As the countdown to the 2006 midterm elections turns from days into hours, there remains considerable uncertainty about the outcome. The uncertainty flows from something more than the fact that polls show a number of key races as toss-ups. There are deeper questions involved, which have the potential to shake up the way political analysts look at both midterm elections and survey research.
One one hand, the broad historical precedent is clear: the president’s party almost always loses seats in the House and usually loses seats in the Senate in midterm years. Between 1894 and 1994, this occurred in 25 of 26 midterm elections in the House and 18 of 26 in the Senate. Few analysts doubt that Republicans will lose at least some seats in both chambers this year.
On the other hand, the last two midterm elections have been exceptions to the rule. And the rule itself has been growing weaker even when it has appeared. Except for the blowout of 1994, every midterm since 1978—a period now spanning nearly three decades—has had lower than average presidential losses, leading to the obvious conclusion that there is a new normal. Indeed, in 1986, 1990, 1998, and 2002, House seat shifts in either direction have been in single digits.
On one hand, past midterm elections have inspired models for the prediction of midterm results. These models are based on national conditions, including presidential approval rating, congressional approval rating, economic conditions, and national “generic poll” results testing respondents’ party preference in congressional elections. These measures, even when mitigated by strong economic conditions, forecast a drubbing of Republicans. By way of comparison, the approval rating of President Bush (around 38 percent) and Congress (around 19 percent) is just about where President Clinton and the 103rd Congress were in the fall of 1994.
On the other hand, a close look at the elections race-by-race does not seem to show a Democratic tide, but rather points to Democratic House gains right on the edge of the 15 they need for control as well as a three or four seat gain in the Senate—useful tonic for the party, but not a victory that sweeps all before it.
Whether Tuesday will see a Democratic tide or a scenario in which the parties fight it out seat by seat will depend on which of two competing precedents—and the rules of thumb that come with them—will obtain.
The first set of precedents comes from long observation of incumbents in congressional elections, which has produced a famous rule of thumb holding that incumbents who are polling below 50 percent before election day will not win. The logic here is that incumbents are a known quantity and that if voters have not been sold on them yet, they are not going to be. The postulated result is that the undecideds break overwhelmingly for the challenger. If this happens, Democrats will win big, perhaps even taking over the Senate.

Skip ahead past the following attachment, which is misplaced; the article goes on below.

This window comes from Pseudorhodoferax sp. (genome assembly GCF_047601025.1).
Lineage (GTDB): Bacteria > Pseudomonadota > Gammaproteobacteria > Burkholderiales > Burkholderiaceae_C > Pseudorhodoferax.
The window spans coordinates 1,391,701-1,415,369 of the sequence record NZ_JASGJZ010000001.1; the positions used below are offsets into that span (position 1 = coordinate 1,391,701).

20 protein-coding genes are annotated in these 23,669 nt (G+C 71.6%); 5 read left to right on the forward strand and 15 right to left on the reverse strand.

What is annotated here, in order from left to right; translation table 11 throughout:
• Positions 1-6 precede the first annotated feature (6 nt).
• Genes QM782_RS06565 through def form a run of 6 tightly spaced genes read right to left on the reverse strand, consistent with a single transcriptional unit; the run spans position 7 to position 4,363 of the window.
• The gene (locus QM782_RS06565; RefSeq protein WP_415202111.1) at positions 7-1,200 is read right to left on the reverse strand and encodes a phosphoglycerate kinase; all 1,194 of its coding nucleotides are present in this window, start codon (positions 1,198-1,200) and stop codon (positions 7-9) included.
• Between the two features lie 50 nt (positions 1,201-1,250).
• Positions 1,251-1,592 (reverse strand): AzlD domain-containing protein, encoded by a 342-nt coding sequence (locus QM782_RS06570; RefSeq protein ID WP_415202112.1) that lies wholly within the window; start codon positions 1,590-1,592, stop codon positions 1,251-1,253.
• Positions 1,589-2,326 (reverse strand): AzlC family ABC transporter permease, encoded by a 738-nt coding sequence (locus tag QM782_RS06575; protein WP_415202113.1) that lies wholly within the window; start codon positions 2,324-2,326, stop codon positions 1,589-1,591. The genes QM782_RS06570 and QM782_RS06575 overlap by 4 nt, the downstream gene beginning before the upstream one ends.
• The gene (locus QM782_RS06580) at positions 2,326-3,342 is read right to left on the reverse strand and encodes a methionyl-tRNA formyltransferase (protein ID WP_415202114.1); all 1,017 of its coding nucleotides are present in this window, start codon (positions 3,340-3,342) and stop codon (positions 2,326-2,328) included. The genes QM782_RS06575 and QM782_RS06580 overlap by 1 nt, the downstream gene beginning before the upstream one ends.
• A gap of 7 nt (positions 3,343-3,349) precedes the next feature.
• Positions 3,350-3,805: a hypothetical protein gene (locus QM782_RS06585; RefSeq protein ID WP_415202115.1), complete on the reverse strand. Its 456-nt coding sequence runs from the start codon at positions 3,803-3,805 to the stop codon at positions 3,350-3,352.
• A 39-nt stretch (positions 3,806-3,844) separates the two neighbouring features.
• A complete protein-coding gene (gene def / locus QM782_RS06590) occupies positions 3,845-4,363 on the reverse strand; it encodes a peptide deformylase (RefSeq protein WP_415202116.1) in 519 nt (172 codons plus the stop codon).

The second set of precedents comes from close observation of the last two congressional elections (2002 and 2004), which produces a very different rule of thumb. The rule of 50 percent is dead or dying, goes this school of thought, and the new rule is that Republicans are undercounted in pre-election polls by up to five percent regularly. There are at least two possible reasons this has happened in recent years. Perhaps pre-election polls have not accurately captured pro-Republican sentiment that existed all along; or perhaps they have failed to capture the last-minute successes of the Republican get-out-the-vote machinery. In either case, congressional polls in the last two election cycles have consistently over-estimated the Democratic vote percentage. If that is the case in 2006, Republicans will win the races that now seem close, easily holding the Senate and possibly holding the House, as well.
Unfortunately for prognosticators, there is little data to offer a clue. Both parties claim to be doing well among absentee voters, although the Wall Street Journal has reported that Republicans have the better of that dispute. Otherwise, much of the pre-election analysis is really being colored by a methodological prejudice or partisan wishful thinking. In the end, if Democrats wind up winning big gains, the more conventional way of looking at midterm elections will have held up. If they don’t, analysts will have to go back to the drawing board with some interesting questions, such as: Why is the 50-percent rule defunct? Or were the endangered Republicans actually over 50 percent all along? And if so, why didn’t we know?
Andrew E. Busch is a Professor of Government at Claremont McKenna College and an Adjunct Fellow of the Ashbrook Center.